edit: If you can't guarantee that iron and copper are the only signals on the network then you need two deciders: [Copper > 0, Out: A (1)], [Iron > 0, Out: A (1)] - you can then use the condition "A = 2" directly, relying on implicit adding.

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Re: 0.13 Rainbow Belts and other madness

Post by MeduSalem » Mon Jul 11, 2016 2:53 pm

BlakeMW wrote:My point is you don't. You only need 1 decider combinator:

In: Each > 0
Out: A (1)

The "Each" special signal iterates over each input signal. So if copper plates is > 0, then it outputs A = 1. Then if iron plates > 0, it outputs another A = 1, and the implicit adding results in an A = 2. You can then use that output signal of A directly in a connected inserter or belt.
Yeah, I did know that "Each" iterates through all available signals... but I basically meant the situation you edited into your post:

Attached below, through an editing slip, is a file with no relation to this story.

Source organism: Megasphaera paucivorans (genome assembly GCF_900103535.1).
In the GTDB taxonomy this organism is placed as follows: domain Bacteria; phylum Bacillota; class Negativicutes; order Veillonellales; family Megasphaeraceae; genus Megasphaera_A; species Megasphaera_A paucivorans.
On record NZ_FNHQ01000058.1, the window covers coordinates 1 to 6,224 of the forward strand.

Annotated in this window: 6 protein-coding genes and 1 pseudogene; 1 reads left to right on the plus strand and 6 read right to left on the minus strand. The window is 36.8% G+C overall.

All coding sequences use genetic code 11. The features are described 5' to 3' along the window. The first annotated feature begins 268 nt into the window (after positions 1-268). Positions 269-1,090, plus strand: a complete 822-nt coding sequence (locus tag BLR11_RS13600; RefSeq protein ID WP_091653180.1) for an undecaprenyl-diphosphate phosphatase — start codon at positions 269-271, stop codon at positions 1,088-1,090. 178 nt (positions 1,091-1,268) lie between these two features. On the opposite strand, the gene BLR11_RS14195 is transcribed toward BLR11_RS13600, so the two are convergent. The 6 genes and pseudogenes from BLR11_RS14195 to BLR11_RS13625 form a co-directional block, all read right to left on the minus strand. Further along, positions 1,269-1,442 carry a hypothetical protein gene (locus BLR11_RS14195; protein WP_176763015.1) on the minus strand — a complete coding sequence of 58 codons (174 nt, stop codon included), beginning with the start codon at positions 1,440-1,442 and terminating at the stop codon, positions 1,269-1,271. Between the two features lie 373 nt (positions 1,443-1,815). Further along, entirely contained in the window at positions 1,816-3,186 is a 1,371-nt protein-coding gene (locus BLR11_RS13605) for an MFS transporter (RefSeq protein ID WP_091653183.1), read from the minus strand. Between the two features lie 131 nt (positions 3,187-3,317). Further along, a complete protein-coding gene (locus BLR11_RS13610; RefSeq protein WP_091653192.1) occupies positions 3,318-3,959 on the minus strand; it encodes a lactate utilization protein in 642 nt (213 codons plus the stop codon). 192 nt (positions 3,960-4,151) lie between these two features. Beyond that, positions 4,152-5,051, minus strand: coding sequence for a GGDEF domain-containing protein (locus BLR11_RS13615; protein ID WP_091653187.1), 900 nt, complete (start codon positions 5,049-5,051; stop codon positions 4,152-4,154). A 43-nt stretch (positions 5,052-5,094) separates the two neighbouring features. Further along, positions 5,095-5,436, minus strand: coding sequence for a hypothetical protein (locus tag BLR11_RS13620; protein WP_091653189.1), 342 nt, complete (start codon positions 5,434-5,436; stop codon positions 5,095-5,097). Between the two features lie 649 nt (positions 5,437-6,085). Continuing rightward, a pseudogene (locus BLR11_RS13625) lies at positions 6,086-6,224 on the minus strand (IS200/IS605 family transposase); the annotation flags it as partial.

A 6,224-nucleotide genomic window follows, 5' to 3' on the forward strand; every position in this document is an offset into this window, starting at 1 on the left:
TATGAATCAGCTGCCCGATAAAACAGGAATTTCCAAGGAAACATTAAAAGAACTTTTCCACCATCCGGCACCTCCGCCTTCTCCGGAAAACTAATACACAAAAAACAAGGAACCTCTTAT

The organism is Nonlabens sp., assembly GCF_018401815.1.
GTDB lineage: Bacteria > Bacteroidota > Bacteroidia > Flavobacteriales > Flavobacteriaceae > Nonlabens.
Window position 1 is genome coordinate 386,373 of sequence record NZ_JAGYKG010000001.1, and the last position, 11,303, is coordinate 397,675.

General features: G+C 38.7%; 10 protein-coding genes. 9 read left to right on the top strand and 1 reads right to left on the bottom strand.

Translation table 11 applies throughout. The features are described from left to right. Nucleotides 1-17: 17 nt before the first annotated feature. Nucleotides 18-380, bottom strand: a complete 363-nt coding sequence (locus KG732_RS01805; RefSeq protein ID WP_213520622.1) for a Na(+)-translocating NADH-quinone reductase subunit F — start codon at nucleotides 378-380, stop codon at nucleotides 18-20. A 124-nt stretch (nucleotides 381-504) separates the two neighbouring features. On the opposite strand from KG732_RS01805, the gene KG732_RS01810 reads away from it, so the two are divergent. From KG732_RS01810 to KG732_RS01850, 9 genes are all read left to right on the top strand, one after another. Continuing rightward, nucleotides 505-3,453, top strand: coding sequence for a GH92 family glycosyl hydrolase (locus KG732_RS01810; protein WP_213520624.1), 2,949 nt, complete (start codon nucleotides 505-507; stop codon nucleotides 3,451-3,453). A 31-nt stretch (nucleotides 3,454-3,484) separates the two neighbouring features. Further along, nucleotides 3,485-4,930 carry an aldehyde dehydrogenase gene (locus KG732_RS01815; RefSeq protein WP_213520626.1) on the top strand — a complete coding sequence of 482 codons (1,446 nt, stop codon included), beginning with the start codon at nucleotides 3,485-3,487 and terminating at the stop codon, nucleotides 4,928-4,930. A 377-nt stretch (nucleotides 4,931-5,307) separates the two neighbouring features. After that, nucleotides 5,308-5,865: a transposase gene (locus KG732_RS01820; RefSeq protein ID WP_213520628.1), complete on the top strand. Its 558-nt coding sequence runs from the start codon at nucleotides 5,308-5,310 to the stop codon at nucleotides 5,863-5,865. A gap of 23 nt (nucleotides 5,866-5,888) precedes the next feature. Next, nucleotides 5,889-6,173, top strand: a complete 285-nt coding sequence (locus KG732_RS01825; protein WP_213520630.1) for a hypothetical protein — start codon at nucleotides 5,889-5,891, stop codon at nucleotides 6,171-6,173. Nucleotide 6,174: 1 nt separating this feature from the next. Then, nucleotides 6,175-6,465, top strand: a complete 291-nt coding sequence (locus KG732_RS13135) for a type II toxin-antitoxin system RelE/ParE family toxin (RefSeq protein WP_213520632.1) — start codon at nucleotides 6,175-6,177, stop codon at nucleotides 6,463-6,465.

BlakeMW wrote:edit: If you can't guarantee that iron and copper are the only signals on the network then you need two deciders: [Copper > 0, Out: A (1)], [Iron > 0, Out: A (1)] - you can then use the condition "A = 2" directly, relying on implicit adding.
Because for example with 0.13 I often connect the Circuit Network to a Roboport for convenience... so pretty much dozens of items get output to network. Then you really need to filter the two items you want to check for out with a decider per item basis so you can compare only those two signals implicitely. And that's when you can't get around using 3 deciders for what would be otherwise a quite simple setup. I say 3 deciders because I rarely can do something useful with the "A" signal... so I need to use the third decider to check if "A=2" so I can output another signal type.